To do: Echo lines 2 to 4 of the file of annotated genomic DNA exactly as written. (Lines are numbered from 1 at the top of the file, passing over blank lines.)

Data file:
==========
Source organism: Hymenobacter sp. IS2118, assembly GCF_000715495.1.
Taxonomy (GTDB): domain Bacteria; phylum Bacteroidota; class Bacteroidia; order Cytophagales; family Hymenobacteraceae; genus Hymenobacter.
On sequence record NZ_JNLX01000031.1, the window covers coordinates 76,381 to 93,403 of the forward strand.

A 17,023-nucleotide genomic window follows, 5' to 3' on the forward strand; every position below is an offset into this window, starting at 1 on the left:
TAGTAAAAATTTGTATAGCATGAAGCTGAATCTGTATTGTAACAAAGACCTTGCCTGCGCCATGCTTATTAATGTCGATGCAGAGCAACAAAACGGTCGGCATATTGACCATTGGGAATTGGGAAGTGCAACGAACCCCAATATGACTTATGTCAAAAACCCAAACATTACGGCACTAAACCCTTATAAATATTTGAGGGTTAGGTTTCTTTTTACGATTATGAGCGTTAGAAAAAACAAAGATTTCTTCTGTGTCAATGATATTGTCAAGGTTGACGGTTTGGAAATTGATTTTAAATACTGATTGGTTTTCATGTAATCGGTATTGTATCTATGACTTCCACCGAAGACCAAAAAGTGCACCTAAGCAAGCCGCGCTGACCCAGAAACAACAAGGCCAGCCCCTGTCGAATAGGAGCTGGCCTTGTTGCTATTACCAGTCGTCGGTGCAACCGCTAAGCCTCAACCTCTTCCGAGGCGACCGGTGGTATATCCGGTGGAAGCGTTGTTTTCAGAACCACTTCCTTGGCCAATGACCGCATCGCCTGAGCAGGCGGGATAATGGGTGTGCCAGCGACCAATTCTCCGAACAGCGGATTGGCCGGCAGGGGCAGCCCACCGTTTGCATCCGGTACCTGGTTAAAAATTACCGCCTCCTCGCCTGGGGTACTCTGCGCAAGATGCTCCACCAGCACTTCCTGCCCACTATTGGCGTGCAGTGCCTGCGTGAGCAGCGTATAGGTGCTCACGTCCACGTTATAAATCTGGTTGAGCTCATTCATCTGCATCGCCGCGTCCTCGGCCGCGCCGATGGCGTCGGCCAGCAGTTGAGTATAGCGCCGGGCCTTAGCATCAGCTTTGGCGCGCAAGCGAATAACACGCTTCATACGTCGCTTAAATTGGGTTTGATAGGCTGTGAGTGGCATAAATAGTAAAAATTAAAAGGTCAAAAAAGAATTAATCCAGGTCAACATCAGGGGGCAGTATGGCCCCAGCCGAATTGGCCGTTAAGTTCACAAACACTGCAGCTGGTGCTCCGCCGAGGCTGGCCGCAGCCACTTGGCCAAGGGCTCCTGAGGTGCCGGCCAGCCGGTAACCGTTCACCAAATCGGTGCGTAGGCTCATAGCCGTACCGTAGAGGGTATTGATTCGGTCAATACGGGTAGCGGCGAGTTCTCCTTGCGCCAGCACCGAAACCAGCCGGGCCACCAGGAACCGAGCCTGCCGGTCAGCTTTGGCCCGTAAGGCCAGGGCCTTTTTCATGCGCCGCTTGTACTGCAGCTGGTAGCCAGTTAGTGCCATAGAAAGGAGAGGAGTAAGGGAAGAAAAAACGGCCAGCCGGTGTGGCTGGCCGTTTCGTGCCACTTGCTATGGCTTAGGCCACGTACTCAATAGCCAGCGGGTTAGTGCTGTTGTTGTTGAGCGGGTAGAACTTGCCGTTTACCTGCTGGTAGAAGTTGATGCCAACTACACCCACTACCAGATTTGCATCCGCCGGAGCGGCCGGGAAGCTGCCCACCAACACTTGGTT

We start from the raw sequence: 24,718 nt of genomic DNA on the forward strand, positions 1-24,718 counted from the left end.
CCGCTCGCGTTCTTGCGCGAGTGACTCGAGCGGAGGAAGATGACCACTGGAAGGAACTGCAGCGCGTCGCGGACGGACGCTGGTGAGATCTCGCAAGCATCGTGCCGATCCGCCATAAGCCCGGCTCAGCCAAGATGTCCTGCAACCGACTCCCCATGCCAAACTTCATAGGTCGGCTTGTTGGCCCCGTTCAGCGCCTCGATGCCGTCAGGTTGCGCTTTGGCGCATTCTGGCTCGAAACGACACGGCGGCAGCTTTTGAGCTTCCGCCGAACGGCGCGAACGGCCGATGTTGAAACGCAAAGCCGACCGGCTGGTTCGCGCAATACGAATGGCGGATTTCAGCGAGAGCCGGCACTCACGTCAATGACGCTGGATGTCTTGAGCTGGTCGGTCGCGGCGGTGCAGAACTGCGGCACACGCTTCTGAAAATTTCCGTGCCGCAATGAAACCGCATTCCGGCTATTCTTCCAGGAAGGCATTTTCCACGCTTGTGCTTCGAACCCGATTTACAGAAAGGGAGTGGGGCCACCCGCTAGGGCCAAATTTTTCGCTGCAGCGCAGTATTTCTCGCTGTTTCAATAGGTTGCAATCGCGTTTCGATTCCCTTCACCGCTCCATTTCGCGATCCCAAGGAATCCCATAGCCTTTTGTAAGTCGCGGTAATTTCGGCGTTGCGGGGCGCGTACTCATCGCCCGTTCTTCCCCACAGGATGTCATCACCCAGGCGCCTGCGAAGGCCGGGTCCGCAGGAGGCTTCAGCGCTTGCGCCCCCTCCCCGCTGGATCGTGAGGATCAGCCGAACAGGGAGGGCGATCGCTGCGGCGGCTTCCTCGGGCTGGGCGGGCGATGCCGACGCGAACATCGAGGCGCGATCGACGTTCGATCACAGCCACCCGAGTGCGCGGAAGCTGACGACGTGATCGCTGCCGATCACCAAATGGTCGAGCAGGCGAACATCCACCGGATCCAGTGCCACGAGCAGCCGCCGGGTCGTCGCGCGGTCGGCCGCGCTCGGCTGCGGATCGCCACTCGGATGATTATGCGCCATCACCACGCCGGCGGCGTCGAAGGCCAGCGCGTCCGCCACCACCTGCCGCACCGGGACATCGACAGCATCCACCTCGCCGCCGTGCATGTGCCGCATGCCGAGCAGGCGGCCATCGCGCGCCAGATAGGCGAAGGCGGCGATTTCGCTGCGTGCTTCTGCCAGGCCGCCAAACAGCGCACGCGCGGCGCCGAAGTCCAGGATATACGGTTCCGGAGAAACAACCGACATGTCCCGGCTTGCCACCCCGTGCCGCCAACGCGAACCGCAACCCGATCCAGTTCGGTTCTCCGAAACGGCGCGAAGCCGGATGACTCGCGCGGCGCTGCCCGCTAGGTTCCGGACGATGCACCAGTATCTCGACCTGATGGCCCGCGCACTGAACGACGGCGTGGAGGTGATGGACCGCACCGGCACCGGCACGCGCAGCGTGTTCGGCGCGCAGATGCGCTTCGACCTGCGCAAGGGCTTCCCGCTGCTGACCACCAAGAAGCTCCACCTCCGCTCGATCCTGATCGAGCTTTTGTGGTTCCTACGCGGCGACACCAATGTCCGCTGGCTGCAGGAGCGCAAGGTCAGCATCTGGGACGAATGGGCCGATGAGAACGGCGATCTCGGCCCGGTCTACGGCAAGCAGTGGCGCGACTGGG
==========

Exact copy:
Taxonomy (GTDB): domain Bacteria; phylum Bacteroidota; class Bacteroidia; order Cytophagales; family Hymenobacteraceae; genus Hymenobacter.
On sequence record NZ_JNLX01000031.1, the window covers coordinates 76,381 to 93,403 of the forward strand.

A 17,023-nucleotide genomic window follows, 5' to 3' on the forward strand; every position below is an offset into this window, starting at 1 on the left: